For patients younger than 60 years, clinicians should initiate pharmacologic treatment if diastolic blood pressure is 90 mmHg or higher. For patients with chronic kidney disease or diabetes, antihypertensive drugs should be used when systolic blood pressure is 140 mmHg or higher, or when diastolic blood pressure is 90 mmHg or higher.

Patients who are not African American, including those with diabetes, should receive a thiazide-type diuretic, a calcium channel blocker, an angiotensin converting enzyme inhibitor (ACE inhibitors), or an angiotensin receptor blockers (ARB) as initial therapy. Initial therapy for African American patients should include only a thiazide-type diuretic or a calcium channel blocker. Those with chronic kidney disease should receive initial or add-on antihypertensive treatment with an ACE inhibitor or an ARB, regardless of race or diabetes status.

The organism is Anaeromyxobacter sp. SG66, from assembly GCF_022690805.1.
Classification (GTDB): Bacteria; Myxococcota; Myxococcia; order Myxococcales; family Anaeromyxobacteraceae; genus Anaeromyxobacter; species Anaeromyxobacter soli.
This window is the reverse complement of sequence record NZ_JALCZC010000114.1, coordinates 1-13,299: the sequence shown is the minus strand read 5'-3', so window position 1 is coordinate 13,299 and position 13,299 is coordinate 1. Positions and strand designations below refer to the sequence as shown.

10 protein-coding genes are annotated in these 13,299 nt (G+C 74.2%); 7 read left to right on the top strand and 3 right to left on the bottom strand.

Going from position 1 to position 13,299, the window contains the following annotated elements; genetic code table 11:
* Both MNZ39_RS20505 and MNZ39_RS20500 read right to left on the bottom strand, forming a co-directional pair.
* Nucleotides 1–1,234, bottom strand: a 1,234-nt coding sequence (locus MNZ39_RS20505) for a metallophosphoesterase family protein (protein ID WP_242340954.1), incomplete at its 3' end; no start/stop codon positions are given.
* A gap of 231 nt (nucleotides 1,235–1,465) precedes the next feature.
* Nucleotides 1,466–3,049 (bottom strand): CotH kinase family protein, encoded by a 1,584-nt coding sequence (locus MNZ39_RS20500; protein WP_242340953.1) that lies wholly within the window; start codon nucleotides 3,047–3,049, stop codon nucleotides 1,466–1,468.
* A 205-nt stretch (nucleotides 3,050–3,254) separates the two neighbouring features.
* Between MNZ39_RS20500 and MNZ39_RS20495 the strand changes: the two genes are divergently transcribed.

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If target blood pressure is not reached within 1 month of antihypertensive therapy, increase the dose of the initial drug, or add a second drug from 1 of these classes: thiazide-type diuretic, calcium channel blocker, ACE inhibitor, or ARB.

Blood pressure should be monitored continually; the treatment regimen should be adjusted until target blood pressure is reached. A third drug can be added and titrated if goal blood pressure cannot be attained with 2 drugs.

Clinicians should not use an ACE inhibitor and an ARB together.


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